I will talk a little bit more about cancer. Dioxin appears to be a carcinogen in fish, rodents and other mammals, including humans. But dioxin can also modulate the immune system resulting in an inability to fight disease. It is a very powerful immunosuppressant. It can also upregulate the immune system so that you start becoming hypersensitive, start developing autoimmunity and allergies. Depending upon the stage of the animal and the species, sometimes you observe immunosuppression and in other cases you observe upregulation.
Dioxin causes a wide variety of changes in enzyme levels and causes biochemical effects (Table 1). There has been some discussion about whether these changes represent adverse effects or just biological responses. I think many of them can be considered as biomarkers of the potential for other effects to happen. These changes in enzyme levels, including increases and decreases in the synthesis, leads to alteration in metabolism of both endogenous and foreign compounds. For example, it affects the way we handle glucose metabolism, induces cytochrome P4501A1 and P45OlA2 and regulation of other kinds of enzymatic activity.
Dioxin modulates many hormone systems and their receptors (Table 2). It affects thyroid, gastric hormones and melatonin, which is a product of the pineal gland involved in the circadian rhythm. It affects estrogen, androgens, glucocorticoids and insulin. Dioxin causes the modulation of growth factors and their receptors including, for example, Vitamin A. By affecting hormone systems, you alter the homeostasis of the animal and switch how the animal behaves. For example, dioxin can act both as an anti-estrogen by blocking estrogen activity in the breast or the uterus, and in other tissues it may act more like an estrogen. Dioxin causes decreases in circulating thyroid hormones in, for example, rats, but it causes increasing levels of circulating thyroid hormones in mice. I think we have to be very careful when we talk about these effects to realise again that hormones are very carefully modulated, and the way that we maintain homeostasis in our body is by having a balanced level. So, if you perturb the level, either by increasing it or decreasing it, you are putting yourself at risk for problems.
Many different molecules are involved in controlling the activity of cells (Table 3). But there are growth factors, such as epidermal growth factor, which tells cells to divide, and there are factors like transforming growth factor beta that tells cells to stop dividing. There are growth factors like insulin growth factor, which is involved in glucose metabolism and in many other functions in the body. Dioxin modulates the activity of many of these, leading to altered growth and differentiation. Dioxin is therefore a very potent growth dysregulator.
Mechanism of Action
How does dioxin cause these biological effects? One thing I want to impress you with is that the mechanism of action is much more complicated than we thought. A couple of years ago, we thought that TCDD came in and bound to a protein called the Ah receptor and that went on into the nucleus and interacted with DNA to lead to changes in the expression of genes and of protein. We know now that it is much more complicated. The way that the Ah receptor functions. it is never present as an isolated protein (Figure 1). Its action is controlled by other proteins, so that the Ah receptor binds to two molecules of the, proteins called heat-shock proteins. Heat-shock proteins were first identified by raising the temperature of an animal, and observing changes in these kinds of proteins. These proteins control the ability of the receptor to bind dioxins. Then thereis another protein here, which has been identified only by its molecular weight. I am going to come back to this later. We call it p5o, but we really don't know what it does. We have an hypothesis but no tests. We have this complex of four proteins binding dioxin, and then something happens. I leave this purposely vague, other than to say we lose the heat-shock proteins, we lose p50, but gain another protein which, at this point in time, is a protein called arnt. This complex -- and we don't know whether this forms in the cytoplasm or in the nucleus -- functions in the nucleus, so that the complex that actually alters genetic activity is composed of two proteins, as well as TCDD. Then the dioxin can be recycled back. Heat-shock proteins are two molecules and this is really a family of proteins, and they are developmentally regulated. You have the possibility that, at different stages, these may function differently in controlling the ability of the receptor to bind the ligand.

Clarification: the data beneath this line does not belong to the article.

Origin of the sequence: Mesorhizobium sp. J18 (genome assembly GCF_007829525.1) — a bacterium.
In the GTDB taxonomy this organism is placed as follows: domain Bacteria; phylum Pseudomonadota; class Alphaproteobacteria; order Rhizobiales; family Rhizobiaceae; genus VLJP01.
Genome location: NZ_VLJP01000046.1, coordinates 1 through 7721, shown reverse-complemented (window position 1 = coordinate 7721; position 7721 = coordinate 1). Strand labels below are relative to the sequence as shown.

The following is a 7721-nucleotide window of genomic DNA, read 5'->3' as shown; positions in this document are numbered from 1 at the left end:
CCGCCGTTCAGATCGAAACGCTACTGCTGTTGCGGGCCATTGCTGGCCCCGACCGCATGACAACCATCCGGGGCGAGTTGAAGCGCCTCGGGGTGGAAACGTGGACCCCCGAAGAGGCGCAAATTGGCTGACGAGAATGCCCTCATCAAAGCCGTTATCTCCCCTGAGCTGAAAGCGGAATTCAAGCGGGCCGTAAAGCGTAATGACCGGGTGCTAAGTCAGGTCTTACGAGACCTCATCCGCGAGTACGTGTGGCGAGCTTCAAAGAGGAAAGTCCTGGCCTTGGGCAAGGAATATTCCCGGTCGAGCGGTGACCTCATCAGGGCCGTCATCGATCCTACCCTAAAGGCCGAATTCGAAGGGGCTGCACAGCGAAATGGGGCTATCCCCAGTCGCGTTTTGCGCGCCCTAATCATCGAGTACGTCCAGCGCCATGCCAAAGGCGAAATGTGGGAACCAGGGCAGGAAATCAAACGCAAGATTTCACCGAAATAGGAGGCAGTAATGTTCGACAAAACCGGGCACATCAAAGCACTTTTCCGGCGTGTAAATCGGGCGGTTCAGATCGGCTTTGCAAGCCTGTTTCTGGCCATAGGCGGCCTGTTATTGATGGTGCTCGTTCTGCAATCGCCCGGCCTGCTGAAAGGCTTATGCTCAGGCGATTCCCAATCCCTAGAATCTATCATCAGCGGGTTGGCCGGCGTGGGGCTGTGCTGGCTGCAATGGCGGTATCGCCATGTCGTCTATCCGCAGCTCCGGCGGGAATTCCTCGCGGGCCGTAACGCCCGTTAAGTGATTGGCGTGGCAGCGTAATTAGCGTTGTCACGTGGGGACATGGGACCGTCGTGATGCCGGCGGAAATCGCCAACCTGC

There is the possibility that arnt, the second protein which is actually involved with the DNA binding, is part of a family of proteins. TCDD bound to a receptor can interact with arnt 1, arnt 2, arnt 3, arnt N to form this heterodimer, the two protein complex. Each of these will only recognise one specific gene. So we have multiple levels of interaction going on here. We have multiple transcription factors, multiple DNA recognition sites, and we also know that even the Ah receptor, which at one point in time we thought was the product of a single gene, has multiple alleles of that gene so that there are Ah receptors that are slightly different sizes. We do not know yet about the specificity of the receptors and whether the receptor for the protein with a size of 106 kilodaltons will accepted the 97 kilodalton protein, in addition there is a 110 kilodalton receptor. We do not know whether or not these have any functional implications but at least there is that possibility. The point is we are not dealing with a simple system. This is really quite complicated.